The advantage of 16gb using 2 x 8gb is that the voltage to run two sticks is easier to manage than 4. When oc'ing, this may be an issue, depending on the motherboard.

2 x 8gb also gives you an option to go to 32gb.

Ram is relatively cheap, so it does not pay to anguish too much about it.

You want documented ram compatibility. If you should ever have a problem, you want supported ram.
Otherwise, you risk a finger pointing battle between the ram and motherboard support sites, claiming "not my problem".
One place to check is your motherboards web site.
Look for the ram QVL list. It lists all of the ram kits that have been tested with that particular motherboard.
Sometimes the QVL list is not updated after the motherboard is released.
For more current info, go to a ram vendor's web site and access their ram selection configurator.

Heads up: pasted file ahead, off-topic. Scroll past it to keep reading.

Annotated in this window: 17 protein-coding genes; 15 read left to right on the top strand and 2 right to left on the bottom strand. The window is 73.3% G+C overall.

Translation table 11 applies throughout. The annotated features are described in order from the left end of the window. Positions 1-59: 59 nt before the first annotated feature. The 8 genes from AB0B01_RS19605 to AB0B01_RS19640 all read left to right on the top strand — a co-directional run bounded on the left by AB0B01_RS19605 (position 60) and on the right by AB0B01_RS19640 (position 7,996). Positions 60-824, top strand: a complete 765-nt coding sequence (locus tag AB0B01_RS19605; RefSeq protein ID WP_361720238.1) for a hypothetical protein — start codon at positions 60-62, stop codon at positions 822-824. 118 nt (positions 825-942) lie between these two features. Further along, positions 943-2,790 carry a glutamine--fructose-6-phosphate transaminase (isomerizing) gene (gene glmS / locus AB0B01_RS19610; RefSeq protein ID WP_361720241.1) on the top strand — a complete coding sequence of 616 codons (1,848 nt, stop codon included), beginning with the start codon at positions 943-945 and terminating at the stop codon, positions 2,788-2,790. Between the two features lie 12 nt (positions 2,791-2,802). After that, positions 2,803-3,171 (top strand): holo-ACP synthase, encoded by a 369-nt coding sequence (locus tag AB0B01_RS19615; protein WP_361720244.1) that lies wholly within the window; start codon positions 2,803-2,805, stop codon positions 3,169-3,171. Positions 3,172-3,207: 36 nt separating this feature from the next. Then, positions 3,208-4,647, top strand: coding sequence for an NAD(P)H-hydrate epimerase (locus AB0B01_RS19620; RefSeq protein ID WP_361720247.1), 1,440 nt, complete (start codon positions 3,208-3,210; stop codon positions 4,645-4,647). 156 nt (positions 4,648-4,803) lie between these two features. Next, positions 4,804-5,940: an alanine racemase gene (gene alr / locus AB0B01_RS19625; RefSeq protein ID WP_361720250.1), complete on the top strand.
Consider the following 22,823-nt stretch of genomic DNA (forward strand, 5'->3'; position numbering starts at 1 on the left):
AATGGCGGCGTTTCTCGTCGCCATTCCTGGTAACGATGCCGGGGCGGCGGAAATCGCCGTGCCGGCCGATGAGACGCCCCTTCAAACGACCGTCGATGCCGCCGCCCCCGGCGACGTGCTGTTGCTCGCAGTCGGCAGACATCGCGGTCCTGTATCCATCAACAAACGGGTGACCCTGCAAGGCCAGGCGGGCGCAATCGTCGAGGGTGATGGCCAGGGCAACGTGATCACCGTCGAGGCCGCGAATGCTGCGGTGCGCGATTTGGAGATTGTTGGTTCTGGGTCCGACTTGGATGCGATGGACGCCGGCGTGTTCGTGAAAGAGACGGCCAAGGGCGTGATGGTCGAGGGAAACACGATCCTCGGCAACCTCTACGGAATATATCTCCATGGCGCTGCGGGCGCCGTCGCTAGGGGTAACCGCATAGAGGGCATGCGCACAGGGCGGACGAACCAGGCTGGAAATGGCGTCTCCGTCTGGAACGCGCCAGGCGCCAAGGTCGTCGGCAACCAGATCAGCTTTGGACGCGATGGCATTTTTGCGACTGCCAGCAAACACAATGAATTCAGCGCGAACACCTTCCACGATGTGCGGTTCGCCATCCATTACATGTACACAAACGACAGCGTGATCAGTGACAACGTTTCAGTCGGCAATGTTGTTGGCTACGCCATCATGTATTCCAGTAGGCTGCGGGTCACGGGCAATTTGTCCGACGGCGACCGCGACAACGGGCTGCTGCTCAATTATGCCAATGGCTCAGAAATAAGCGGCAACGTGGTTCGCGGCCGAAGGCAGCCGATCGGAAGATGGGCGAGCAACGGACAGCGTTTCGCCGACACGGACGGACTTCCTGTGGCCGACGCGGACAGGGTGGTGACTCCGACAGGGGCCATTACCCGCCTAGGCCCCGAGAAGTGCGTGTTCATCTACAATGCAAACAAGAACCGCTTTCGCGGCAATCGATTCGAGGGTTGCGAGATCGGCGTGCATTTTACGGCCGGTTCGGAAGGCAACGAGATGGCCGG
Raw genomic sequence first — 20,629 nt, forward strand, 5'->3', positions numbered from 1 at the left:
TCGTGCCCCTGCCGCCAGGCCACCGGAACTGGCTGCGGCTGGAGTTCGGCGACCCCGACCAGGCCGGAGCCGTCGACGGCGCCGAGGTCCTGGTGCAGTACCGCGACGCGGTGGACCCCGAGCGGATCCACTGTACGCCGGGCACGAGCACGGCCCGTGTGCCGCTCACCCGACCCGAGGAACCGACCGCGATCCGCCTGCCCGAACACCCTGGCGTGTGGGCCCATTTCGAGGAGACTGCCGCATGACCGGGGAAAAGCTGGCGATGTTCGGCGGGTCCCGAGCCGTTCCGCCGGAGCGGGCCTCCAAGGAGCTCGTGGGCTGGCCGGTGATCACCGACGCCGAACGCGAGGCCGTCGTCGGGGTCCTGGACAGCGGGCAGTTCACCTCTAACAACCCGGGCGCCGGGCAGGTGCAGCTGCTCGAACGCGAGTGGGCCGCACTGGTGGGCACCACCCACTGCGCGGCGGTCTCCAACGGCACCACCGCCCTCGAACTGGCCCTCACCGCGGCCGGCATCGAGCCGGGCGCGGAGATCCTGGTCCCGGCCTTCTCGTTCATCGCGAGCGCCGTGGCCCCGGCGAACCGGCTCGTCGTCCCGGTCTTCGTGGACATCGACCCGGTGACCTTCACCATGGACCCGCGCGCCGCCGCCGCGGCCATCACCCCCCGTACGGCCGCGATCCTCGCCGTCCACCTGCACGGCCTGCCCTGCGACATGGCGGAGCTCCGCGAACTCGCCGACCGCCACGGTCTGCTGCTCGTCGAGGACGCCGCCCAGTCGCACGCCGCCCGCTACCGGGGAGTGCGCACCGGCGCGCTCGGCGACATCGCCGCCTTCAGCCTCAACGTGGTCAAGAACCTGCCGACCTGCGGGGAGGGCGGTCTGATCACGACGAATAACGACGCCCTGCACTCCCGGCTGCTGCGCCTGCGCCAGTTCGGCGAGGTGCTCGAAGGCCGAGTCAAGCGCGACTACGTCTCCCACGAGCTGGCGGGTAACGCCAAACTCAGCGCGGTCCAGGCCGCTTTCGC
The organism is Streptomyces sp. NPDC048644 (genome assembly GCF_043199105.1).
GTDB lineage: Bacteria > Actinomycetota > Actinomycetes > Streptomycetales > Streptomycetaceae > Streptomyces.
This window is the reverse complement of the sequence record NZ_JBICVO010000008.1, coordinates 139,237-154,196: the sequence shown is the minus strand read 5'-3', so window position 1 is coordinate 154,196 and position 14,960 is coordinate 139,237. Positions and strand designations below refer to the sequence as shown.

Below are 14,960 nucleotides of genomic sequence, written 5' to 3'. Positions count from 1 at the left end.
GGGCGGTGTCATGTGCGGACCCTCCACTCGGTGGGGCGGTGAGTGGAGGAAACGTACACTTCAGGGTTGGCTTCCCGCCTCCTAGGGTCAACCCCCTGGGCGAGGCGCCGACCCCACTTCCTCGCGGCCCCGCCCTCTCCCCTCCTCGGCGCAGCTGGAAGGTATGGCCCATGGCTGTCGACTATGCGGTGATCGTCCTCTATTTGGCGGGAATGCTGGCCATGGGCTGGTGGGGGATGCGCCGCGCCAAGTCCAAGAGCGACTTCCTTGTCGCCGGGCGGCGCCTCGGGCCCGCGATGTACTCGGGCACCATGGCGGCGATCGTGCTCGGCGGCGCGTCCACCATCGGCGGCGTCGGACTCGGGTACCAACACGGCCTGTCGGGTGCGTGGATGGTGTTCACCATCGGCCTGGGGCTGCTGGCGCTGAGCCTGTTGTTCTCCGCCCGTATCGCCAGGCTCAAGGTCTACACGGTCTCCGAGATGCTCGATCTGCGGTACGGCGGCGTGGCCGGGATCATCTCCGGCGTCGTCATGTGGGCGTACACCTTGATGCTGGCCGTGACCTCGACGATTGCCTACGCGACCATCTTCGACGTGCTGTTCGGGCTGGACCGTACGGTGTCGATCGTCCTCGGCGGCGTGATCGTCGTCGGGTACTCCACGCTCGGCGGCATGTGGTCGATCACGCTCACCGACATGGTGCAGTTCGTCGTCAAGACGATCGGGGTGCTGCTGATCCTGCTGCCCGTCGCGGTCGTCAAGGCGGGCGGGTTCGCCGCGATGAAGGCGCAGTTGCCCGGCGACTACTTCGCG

Enter your motherboard, and you will get a list of compatible ram kits.
While today's motherboards are more tolerant of different ram, it makes sense to buy ram that is known to work and is supported.
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May 3, 2012 12:39:29 AM

i have checked with asrock and the ram from gskill is compatible i was thinking 16gb because i dont ever see me using more than 4-6 so 16 seemed pretty overkill for both future proofing and general use
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May 3, 2012 12:48:43 AM

Quote:
Some folk like to have a pretty/performance pc..


robthatguyx said:
i agree with recon-uk, its inside a haf x on a z77 asrock with a h100 id perfer to just get the ram thats good and looks good then the ram thats great but looks very very cheap even if it isnt


Obviously everyone is entitled to their opinion. I've always been a Performance > Price > Aesthetics kinda guy. You won't find better performing RAM than the 30nm Samsungs right now. If you want to get the prettiest RAM, this thread is kind of pointless. Just buy what you want instead of fishing for people to agree with what you have already picked out.
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May 3, 2012 1:01:58 AM

Best answer selected by robthatguyx.